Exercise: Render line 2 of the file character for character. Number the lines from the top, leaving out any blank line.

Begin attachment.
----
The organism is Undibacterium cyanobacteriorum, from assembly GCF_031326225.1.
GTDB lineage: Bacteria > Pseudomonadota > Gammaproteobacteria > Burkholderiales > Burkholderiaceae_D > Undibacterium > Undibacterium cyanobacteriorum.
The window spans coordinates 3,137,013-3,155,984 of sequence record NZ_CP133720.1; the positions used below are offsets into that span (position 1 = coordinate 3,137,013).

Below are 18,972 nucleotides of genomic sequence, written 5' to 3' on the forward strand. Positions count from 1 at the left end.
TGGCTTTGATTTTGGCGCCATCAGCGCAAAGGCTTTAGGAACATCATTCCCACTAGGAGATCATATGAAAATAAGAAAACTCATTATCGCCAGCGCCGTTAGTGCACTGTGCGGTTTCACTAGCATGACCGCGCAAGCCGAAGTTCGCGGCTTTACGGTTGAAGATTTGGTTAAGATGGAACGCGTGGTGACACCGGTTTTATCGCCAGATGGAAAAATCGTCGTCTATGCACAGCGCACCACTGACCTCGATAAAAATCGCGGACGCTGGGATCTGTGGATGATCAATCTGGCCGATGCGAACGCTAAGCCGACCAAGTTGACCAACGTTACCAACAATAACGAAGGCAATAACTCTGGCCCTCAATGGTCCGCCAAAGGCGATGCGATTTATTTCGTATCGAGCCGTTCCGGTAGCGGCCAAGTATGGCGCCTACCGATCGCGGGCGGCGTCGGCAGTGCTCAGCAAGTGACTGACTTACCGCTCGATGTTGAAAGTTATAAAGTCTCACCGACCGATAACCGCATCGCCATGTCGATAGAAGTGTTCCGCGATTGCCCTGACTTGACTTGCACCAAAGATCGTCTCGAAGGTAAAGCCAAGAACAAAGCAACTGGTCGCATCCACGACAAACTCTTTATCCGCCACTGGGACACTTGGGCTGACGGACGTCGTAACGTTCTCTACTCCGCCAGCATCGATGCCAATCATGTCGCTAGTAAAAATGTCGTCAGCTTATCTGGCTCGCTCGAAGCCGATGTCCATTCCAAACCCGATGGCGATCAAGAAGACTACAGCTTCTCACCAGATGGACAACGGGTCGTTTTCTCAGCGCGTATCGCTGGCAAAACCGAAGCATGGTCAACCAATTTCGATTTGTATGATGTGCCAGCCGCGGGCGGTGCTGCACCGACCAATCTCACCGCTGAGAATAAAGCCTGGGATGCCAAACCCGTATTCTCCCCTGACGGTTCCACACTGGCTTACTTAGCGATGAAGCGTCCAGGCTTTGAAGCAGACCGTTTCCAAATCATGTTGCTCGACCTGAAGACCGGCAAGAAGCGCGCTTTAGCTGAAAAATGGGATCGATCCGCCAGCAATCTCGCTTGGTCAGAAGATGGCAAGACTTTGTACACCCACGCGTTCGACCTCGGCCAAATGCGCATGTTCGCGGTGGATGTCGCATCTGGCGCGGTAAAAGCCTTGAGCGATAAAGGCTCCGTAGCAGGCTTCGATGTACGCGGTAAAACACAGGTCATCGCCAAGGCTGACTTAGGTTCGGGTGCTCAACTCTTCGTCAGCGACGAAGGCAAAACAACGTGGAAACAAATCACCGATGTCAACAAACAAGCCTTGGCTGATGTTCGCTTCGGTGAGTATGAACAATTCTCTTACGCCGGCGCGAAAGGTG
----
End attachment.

GTDB lineage: Bacteria > Pseudomonadota > Gammaproteobacteria > Burkholderiales > Burkholderiaceae_D > Undibacterium > Undibacterium cyanobacteriorum.